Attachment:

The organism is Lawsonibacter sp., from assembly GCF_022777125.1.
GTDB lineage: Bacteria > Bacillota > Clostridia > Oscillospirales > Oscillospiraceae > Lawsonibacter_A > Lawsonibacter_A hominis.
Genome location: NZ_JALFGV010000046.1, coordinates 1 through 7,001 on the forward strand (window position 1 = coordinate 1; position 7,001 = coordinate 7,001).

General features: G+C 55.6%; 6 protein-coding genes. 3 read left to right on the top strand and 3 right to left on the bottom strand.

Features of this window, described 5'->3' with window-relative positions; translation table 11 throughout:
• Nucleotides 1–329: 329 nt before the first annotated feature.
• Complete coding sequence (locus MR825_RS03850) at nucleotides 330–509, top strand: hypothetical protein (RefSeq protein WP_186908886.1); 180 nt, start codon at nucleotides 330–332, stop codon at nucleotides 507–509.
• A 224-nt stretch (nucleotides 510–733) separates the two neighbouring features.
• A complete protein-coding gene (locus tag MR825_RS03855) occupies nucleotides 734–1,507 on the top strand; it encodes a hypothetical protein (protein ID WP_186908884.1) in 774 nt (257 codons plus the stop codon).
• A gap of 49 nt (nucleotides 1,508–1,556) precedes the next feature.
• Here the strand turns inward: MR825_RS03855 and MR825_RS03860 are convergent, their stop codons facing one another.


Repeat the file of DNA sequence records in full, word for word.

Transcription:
The organism is Lawsonibacter sp., from assembly GCF_022777125.1.
GTDB lineage: Bacteria > Bacillota > Clostridia > Oscillospirales > Oscillospiraceae > Lawsonibacter_A > Lawsonibacter_A hominis.
Genome location: NZ_JALFGV010000046.1, coordinates 1 through 7,001 on the forward strand (window position 1 = coordinate 1; position 7,001 = coordinate 7,001).

General features: G+C 55.6%; 6 protein-coding genes. 3 read left to right on the top strand and 3 right to left on the bottom strand.

Features of this window, described 5'->3' with window-relative positions; translation table 11 throughout:
• Nucleotides 1–329: 329 nt before the first annotated feature.
• Complete coding sequence (locus MR825_RS03850) at nucleotides 330–509, top strand: hypothetical protein (RefSeq protein WP_186908886.1); 180 nt, start codon at nucleotides 330–332, stop codon at nucleotides 507–509.
• A 224-nt stretch (nucleotides 510–733) separates the two neighbouring features.
• A complete protein-coding gene (locus tag MR825_RS03855) occupies nucleotides 734–1,507 on the top strand; it encodes a hypothetical protein (protein ID WP_186908884.1) in 774 nt (257 codons plus the stop codon).
• A gap of 49 nt (nucleotides 1,508–1,556) precedes the next feature.
• Here the strand turns inward: MR825_RS03855 and MR825_RS03860 are convergent, their stop codons facing one another.